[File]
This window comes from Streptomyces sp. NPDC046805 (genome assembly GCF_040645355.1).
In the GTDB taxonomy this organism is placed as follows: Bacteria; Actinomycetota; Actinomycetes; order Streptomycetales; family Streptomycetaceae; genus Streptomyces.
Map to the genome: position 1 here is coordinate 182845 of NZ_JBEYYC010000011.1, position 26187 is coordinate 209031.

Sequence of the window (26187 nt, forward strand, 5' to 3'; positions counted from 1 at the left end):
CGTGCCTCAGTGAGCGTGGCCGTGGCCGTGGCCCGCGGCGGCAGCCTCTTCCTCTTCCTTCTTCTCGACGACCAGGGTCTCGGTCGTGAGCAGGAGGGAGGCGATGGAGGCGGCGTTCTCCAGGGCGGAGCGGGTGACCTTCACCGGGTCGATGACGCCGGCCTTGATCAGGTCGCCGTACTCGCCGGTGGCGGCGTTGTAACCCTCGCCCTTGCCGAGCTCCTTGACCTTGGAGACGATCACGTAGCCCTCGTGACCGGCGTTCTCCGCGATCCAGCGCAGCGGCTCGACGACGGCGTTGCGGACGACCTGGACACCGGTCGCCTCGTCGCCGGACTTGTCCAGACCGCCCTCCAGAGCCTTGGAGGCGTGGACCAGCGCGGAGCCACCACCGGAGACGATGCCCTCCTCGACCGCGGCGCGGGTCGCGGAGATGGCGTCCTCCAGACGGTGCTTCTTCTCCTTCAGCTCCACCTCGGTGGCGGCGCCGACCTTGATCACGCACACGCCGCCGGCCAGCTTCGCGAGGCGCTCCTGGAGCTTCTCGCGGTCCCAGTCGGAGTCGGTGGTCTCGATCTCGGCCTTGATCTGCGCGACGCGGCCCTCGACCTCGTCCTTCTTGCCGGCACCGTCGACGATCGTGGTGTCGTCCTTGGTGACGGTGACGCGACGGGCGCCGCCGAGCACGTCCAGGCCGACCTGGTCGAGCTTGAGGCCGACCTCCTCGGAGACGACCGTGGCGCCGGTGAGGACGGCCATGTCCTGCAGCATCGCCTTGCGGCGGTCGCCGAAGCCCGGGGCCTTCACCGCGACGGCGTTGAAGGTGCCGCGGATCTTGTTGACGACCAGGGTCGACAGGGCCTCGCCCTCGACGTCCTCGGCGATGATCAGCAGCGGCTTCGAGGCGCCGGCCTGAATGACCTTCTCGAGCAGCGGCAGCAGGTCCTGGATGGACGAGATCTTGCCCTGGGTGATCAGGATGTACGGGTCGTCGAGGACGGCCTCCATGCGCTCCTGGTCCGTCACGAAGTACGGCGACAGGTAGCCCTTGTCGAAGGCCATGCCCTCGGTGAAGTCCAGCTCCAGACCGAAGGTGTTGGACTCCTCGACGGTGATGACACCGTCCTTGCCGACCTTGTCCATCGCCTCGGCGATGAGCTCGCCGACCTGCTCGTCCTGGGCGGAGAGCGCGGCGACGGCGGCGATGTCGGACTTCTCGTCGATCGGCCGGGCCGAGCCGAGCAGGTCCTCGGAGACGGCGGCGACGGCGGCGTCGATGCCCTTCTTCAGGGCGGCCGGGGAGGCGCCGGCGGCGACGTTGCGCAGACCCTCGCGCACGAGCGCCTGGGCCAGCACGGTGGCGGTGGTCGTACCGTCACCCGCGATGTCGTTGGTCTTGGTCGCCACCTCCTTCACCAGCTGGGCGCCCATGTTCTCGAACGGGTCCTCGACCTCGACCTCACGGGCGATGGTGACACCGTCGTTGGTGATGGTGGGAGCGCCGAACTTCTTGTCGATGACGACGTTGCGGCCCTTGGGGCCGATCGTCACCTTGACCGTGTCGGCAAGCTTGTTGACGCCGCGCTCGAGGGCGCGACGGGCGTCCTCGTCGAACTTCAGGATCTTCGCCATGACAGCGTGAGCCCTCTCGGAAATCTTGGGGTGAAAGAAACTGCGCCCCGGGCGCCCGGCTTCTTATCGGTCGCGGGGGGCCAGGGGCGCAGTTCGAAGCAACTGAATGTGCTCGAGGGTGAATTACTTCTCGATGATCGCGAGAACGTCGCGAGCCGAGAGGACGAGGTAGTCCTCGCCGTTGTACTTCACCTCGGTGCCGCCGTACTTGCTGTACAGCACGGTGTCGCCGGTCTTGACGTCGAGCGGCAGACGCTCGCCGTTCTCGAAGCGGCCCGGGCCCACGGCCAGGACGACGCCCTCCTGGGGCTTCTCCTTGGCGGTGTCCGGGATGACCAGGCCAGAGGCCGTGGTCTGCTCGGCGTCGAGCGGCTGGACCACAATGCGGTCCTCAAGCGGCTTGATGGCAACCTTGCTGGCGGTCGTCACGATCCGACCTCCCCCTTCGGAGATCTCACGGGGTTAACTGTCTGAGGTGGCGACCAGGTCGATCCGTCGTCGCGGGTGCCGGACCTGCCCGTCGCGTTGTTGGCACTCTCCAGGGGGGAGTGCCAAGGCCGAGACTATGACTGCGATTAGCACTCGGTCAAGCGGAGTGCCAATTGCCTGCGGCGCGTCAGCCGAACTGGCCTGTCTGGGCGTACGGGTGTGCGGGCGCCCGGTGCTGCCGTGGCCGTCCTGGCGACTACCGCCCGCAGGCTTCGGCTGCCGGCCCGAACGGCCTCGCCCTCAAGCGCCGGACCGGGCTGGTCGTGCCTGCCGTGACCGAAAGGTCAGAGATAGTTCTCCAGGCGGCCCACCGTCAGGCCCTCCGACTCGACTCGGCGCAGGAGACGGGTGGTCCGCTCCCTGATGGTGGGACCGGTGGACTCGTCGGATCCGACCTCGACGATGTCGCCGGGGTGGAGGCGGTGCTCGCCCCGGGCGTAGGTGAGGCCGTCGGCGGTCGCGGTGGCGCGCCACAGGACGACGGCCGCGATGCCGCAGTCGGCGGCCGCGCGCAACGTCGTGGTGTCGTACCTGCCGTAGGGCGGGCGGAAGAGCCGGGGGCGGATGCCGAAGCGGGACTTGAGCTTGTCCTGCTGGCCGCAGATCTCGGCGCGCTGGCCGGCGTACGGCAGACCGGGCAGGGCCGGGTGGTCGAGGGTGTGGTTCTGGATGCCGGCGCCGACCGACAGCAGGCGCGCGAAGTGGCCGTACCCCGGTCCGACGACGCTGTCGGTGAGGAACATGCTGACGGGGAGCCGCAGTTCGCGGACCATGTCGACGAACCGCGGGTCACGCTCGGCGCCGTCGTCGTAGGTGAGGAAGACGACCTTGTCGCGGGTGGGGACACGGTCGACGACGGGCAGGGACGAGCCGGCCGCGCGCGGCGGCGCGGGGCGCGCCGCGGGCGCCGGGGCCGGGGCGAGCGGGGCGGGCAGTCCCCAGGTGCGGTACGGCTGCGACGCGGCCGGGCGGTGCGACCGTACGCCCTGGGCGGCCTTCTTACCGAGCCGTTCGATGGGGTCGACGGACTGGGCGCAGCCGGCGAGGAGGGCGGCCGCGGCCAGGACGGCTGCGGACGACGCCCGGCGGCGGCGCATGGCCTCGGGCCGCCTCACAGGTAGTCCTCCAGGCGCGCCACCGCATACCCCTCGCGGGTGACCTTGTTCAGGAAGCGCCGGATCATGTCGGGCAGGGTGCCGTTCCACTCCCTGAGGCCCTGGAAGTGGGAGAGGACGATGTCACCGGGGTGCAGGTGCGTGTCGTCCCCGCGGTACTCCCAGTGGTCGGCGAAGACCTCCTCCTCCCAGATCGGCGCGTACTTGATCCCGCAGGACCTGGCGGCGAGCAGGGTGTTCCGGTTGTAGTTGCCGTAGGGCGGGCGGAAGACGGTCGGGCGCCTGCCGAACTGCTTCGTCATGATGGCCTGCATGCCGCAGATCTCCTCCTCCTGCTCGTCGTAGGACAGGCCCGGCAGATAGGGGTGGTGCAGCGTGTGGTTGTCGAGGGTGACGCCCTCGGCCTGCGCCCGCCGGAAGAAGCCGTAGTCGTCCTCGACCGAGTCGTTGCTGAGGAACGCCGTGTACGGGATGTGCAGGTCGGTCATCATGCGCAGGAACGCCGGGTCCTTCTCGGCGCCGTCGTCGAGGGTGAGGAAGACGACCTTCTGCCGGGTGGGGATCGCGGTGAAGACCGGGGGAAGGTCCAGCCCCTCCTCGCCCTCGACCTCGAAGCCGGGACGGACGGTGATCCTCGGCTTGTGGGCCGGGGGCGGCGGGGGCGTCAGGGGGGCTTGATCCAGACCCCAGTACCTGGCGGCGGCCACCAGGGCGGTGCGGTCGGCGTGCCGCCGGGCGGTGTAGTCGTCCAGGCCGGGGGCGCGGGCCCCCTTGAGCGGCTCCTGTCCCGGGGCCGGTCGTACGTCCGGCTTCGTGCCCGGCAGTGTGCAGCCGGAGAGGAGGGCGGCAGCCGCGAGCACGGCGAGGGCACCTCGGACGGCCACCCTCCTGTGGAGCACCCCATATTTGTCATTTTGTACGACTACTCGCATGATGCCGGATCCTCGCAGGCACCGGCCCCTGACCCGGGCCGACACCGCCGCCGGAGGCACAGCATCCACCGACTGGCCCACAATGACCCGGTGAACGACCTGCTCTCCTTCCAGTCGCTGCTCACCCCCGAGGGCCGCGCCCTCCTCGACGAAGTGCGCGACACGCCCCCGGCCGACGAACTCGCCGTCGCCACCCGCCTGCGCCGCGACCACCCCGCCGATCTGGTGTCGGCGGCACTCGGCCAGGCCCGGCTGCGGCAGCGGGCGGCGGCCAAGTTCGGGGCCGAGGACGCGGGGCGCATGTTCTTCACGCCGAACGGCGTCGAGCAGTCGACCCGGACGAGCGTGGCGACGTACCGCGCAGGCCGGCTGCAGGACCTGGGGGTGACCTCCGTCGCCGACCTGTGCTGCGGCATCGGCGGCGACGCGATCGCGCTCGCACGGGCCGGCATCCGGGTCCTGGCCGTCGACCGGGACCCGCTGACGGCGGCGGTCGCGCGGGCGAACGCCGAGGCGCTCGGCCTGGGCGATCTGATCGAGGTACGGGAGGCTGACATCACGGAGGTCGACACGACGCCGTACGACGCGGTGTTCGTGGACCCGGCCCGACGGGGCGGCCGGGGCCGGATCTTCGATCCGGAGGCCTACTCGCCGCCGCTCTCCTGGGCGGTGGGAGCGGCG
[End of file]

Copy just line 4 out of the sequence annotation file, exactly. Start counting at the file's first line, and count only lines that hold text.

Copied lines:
Sequence of the window (26187 nt, forward strand, 5' to 3'; positions counted from 1 at the left end):